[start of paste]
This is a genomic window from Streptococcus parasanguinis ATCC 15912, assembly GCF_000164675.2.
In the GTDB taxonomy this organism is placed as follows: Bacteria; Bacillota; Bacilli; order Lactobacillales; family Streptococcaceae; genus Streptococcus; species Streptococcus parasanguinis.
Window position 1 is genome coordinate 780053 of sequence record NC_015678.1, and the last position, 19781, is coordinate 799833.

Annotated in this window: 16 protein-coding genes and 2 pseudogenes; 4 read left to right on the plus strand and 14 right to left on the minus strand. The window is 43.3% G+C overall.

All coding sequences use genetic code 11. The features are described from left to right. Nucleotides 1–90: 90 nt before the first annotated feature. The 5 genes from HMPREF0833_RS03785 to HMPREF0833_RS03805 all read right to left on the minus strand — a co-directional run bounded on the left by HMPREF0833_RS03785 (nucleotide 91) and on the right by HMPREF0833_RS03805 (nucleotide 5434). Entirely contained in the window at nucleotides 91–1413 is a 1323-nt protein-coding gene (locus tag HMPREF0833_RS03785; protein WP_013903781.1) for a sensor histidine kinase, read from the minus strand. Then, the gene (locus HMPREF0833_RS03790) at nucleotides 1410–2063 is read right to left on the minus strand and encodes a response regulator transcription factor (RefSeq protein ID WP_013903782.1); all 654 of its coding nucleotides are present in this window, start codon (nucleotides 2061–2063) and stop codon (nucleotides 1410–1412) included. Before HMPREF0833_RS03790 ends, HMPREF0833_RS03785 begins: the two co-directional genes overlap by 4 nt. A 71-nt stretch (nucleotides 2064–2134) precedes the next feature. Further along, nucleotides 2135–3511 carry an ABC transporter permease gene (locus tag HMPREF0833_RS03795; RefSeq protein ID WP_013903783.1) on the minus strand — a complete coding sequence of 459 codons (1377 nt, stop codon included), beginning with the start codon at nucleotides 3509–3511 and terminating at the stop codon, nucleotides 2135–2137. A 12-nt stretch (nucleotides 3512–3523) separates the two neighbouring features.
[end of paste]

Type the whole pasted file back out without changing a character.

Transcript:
This is a genomic window from Streptococcus parasanguinis ATCC 15912, assembly GCF_000164675.2.
In the GTDB taxonomy this organism is placed as follows: Bacteria; Bacillota; Bacilli; order Lactobacillales; family Streptococcaceae; genus Streptococcus; species Streptococcus parasanguinis.
Window position 1 is genome coordinate 780053 of sequence record NC_015678.1, and the last position, 19781, is coordinate 799833.

Annotated in this window: 16 protein-coding genes and 2 pseudogenes; 4 read left to right on the plus strand and 14 right to left on the minus strand. The window is 43.3% G+C overall.

All coding sequences use genetic code 11. The features are described from left to right. Nucleotides 1–90: 90 nt before the first annotated feature. The 5 genes from HMPREF0833_RS03785 to HMPREF0833_RS03805 all read right to left on the minus strand — a co-directional run bounded on the left by HMPREF0833_RS03785 (nucleotide 91) and on the right by HMPREF0833_RS03805 (nucleotide 5434). Entirely contained in the window at nucleotides 91–1413 is a 1323-nt protein-coding gene (locus tag HMPREF0833_RS03785; protein WP_013903781.1) for a sensor histidine kinase, read from the minus strand. Then, the gene (locus HMPREF0833_RS03790) at nucleotides 1410–2063 is read right to left on the minus strand and encodes a response regulator transcription factor (RefSeq protein ID WP_013903782.1); all 654 of its coding nucleotides are present in this window, start codon (nucleotides 2061–2063) and stop codon (nucleotides 1410–1412) included. Before HMPREF0833_RS03790 ends, HMPREF0833_RS03785 begins: the two co-directional genes overlap by 4 nt. A 71-nt stretch (nucleotides 2064–2134) precedes the next feature. Further along, nucleotides 2135–3511 carry an ABC transporter permease gene (locus tag HMPREF0833_RS03795; RefSeq protein ID WP_013903783.1) on the minus strand — a complete coding sequence of 459 codons (1377 nt, stop codon included), beginning with the start codon at nucleotides 3509–3511 and terminating at the stop codon, nucleotides 2135–2137. A 12-nt stretch (nucleotides 3512–3523) separates the two neighbouring features.